Iran has censured the recent US military movements in Iraq as a violation of the Arab country’s national sovereignty, raising the alarm that the actions could precipitate insecurity and danger in the entire West Asia region.
“We regard the military activities that the Americans carry out in Iraq as contrary to the will of the Iraqi nation, government and parliamentarians, also against a bill passed by the Iraqi parliament,” Seyyed Abbas Mousavi, Iran's Foreign Ministry spokesman, said on Tuesday.
“We consider the activities in violation of Iraq’s national sovereignty and regard them as a cause for insecurity and danger in the whole region,” Mousavi added.
On Sunday, Iraqi security sources said new US troops had been deployed to Ain al-Asad in the western Iraqi province of Anbar amid reports that the Pentagon was preparing for a new escalation.
Arabic-language Almaalomah news agency cited a security source as saying that planes carrying American soldiers and military advisers had landed at the base.
The reported deployment came after the New York Times said last week that the Pentagon had ordered military commanders to plan for an escalation of American combat in Iraq.
Several American officials told the paper that the Pentagon had ordered planners at the Central Command and in Iraq to draw up a strategy to dismantle Kata'ib Hezbollah, which is part of the anti-terror Popular Mobilization Units (PMU) or Hashd al-Sha’abi.
The US has time and again targeted PMU's positions, blaming the major anti-terror force for rocket attacks against American troops based in Iraq over the past few months, a charge the popular group has strongly denied.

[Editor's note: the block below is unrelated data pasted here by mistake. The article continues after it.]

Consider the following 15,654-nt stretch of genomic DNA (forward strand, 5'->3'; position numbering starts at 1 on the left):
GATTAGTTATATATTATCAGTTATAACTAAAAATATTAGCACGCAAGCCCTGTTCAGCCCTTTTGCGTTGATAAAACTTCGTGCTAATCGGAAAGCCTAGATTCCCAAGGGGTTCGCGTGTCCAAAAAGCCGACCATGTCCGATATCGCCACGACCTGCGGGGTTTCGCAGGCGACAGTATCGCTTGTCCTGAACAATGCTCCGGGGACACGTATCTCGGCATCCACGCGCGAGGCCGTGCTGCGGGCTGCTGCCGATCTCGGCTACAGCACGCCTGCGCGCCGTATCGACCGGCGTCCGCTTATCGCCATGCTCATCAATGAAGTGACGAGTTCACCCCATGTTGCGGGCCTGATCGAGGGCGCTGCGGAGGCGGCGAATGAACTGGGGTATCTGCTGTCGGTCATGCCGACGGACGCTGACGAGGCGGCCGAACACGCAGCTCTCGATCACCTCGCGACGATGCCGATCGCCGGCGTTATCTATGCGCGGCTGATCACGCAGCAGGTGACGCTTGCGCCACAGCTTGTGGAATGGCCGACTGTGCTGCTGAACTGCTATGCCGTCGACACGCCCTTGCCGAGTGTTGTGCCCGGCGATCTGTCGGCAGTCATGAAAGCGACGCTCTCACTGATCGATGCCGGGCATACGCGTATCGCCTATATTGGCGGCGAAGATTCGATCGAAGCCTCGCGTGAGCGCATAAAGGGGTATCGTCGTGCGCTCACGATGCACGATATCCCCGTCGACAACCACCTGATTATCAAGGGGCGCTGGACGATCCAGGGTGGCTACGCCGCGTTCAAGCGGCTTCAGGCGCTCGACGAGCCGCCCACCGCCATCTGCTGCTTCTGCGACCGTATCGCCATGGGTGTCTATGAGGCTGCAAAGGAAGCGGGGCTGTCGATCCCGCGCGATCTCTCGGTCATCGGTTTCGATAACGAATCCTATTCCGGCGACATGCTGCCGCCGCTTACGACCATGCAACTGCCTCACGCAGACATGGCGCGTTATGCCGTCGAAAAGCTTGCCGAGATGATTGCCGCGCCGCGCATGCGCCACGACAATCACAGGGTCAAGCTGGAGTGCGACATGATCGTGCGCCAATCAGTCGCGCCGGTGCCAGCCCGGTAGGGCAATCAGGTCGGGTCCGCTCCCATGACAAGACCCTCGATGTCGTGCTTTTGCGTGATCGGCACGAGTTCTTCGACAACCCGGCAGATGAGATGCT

Iraqi lawmakers unanimously approved a bill on January 5, demanding the withdrawal of all foreign military forces led by the United States from the country following the assassination of Lieutenant General Qassem Soleimani, the commander of the Quds Force of the Islamic Revolution Guards Corps, along with Abu Mahdi al-Muhandis, the deputy head of the PMU, and their companions in a US airstrike authorized by President Donald Trump near Baghdad International Airport two days earlier.
Later on January 9, Adel Abdul-Mahdi, the former Iraqi prime minister, called on the United States to dispatch a delegation to Baghdad tasked with formulating a mechanism for the move.
According to a statement released by his office at the time, Abdul-Mahdi “requested that delegates be sent to Iraq to set the mechanisms to implement the parliament's decision for the secure withdrawal of (foreign) forces from Iraq” in a phone call with US Secretary of State Mike Pompeo.
The 78-year-old politician said Iraq rejects any violation of its sovereignty, particularly the US military's violation of Iraqi airspace in the assassination airstrike.